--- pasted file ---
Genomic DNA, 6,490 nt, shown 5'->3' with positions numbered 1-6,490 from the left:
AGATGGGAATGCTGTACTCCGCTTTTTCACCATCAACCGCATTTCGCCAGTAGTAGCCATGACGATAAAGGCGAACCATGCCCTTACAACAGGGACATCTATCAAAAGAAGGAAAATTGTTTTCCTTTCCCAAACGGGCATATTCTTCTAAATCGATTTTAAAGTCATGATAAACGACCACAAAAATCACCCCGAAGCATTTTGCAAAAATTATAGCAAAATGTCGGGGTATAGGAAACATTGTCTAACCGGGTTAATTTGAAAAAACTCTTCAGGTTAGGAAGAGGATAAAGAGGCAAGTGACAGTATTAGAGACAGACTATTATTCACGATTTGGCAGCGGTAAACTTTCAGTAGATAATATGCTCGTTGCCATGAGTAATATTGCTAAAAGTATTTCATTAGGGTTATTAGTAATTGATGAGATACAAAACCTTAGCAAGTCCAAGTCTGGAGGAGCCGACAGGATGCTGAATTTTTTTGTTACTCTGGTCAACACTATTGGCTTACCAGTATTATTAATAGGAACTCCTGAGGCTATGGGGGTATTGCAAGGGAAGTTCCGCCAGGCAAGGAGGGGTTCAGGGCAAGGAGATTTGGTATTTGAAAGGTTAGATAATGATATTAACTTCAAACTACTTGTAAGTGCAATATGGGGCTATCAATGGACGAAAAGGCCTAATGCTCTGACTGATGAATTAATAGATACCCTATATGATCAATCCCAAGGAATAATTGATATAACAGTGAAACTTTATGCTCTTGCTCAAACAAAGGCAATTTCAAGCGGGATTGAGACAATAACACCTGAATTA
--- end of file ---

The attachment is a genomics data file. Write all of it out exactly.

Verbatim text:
Genomic DNA, 6,490 nt, shown 5'->3' with positions numbered 1-6,490 from the left:
AGATGGGAATGCTGTACTCCGCTTTTTCACCATCAACCGCATTTCGCCAGTAGTAGCCATGACGATAAAGGCGAACCATGCCCTTACAACAGGGACATCTATCAAAAGAAGGAAAATTGTTTTCCTTTCCCAAACGGGCATATTCTTCTAAATCGATTTTAAAGTCATGATAAACGACCACAAAAATCACCCCGAAGCATTTTGCAAAAATTATAGCAAAATGTCGGGGTATAGGAAACATTGTCTAACCGGGTTAATTTGAAAAAACTCTTCAGGTTAGGAAGAGGATAAAGAGGCAAGTGACAGTATTAGAGACAGACTATTATTCACGATTTGGCAGCGGTAAACTTTCAGTAGATAATATGCTCGTTGCCATGAGTAATATTGCTAAAAGTATTTCATTAGGGTTATTAGTAATTGATGAGATACAAAACCTTAGCAAGTCCAAGTCTGGAGGAGCCGACAGGATGCTGAATTTTTTTGTTACTCTGGTCAACACTATTGGCTTACCAGTATTATTAATAGGAACTCCTGAGGCTATGGGGGTATTGCAAGGGAAGTTCCGCCAGGCAAGGAGGGGTTCAGGGCAAGGAGATTTGGTATTTGAAAGGTTAGATAATGATATTAACTTCAAACTACTTGTAAGTGCAATATGGGGCTATCAATGGACGAAAAGGCCTAATGCTCTGACTGATGAATTAATAGATACCCTATATGATCAATCCCAAGGAATAATTGATATAACAGTGAAACTTTATGCTCTTGCTCAAACAAAGGCAATTTCAAGCGGGATTGAGACAATAACACCTGAATTA